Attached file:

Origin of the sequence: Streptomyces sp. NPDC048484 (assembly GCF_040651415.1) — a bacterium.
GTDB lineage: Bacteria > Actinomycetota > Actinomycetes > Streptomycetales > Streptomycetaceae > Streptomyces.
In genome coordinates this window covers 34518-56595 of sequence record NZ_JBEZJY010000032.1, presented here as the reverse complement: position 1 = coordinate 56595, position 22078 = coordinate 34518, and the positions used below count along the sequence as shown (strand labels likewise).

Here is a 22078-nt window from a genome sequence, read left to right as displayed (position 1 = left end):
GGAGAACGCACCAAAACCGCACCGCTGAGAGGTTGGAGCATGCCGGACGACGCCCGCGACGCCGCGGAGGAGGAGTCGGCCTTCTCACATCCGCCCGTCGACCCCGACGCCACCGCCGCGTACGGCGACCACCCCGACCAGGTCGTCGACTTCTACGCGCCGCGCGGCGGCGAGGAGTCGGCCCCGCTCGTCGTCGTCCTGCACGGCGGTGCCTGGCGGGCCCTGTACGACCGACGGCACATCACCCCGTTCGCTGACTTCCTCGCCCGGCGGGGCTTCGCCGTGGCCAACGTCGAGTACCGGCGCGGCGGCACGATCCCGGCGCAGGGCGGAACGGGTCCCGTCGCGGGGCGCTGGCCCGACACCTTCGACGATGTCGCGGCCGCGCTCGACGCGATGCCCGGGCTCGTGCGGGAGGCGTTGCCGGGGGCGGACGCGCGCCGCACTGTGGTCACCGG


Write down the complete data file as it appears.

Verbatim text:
Origin of the sequence: Streptomyces sp. NPDC048484 (assembly GCF_040651415.1) — a bacterium.
GTDB lineage: Bacteria > Actinomycetota > Actinomycetes > Streptomycetales > Streptomycetaceae > Streptomyces.
In genome coordinates this window covers 34518-56595 of sequence record NZ_JBEZJY010000032.1, presented here as the reverse complement: position 1 = coordinate 56595, position 22078 = coordinate 34518, and the positions used below count along the sequence as shown (strand labels likewise).

Here is a 22078-nt window from a genome sequence, read left to right as displayed (position 1 = left end):
GGAGAACGCACCAAAACCGCACCGCTGAGAGGTTGGAGCATGCCGGACGACGCCCGCGACGCCGCGGAGGAGGAGTCGGCCTTCTCACATCCGCCCGTCGACCCCGACGCCACCGCCGCGTACGGCGACCACCCCGACCAGGTCGTCGACTTCTACGCGCCGCGCGGCGGCGAGGAGTCGGCCCCGCTCGTCGTCGTCCTGCACGGCGGTGCCTGGCGGGCCCTGTACGACCGACGGCACATCACCCCGTTCGCTGACTTCCTCGCCCGGCGGGGCTTCGCCGTGGCCAACGTCGAGTACCGGCGCGGCGGCACGATCCCGGCGCAGGGCGGAACGGGTCCCGTCGCGGGGCGCTGGCCCGACACCTTCGACGATGTCGCGGCCGCGCTCGACGCGATGCCCGGGCTCGTGCGGGAGGCGTTGCCGGGGGCGGACGCGCGCCGCACTGTGGTCACCGG